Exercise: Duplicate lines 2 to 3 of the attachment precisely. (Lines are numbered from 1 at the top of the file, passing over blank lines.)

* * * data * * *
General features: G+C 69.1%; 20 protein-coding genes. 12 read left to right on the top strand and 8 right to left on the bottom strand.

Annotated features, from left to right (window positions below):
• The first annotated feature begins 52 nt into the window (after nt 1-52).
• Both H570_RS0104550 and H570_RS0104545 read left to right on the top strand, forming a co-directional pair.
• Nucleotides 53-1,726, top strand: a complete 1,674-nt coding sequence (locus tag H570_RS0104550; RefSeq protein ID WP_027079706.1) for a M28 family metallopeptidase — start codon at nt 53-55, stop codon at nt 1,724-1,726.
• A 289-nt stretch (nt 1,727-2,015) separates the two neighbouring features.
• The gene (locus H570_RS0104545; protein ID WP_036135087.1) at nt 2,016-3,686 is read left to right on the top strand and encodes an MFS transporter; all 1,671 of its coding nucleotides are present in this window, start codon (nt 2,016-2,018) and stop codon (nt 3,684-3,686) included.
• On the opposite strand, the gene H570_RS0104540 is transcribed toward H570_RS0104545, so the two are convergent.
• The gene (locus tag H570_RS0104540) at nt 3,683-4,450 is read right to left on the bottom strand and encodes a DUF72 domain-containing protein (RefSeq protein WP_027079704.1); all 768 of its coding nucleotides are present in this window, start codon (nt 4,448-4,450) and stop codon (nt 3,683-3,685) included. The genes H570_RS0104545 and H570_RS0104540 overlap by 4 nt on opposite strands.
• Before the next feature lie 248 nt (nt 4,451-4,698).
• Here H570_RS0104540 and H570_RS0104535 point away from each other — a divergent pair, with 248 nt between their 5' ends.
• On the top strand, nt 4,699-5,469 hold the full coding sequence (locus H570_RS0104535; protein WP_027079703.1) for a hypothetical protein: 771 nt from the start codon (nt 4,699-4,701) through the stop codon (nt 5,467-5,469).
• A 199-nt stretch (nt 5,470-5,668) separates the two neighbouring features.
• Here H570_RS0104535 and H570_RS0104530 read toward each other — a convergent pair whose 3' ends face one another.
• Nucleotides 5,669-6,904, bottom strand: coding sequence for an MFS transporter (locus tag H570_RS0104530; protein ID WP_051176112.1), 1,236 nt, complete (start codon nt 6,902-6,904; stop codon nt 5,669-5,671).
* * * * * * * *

Annotated features, from left to right (window positions below):
• The first annotated feature begins 52 nt into the window (after nt 1-52).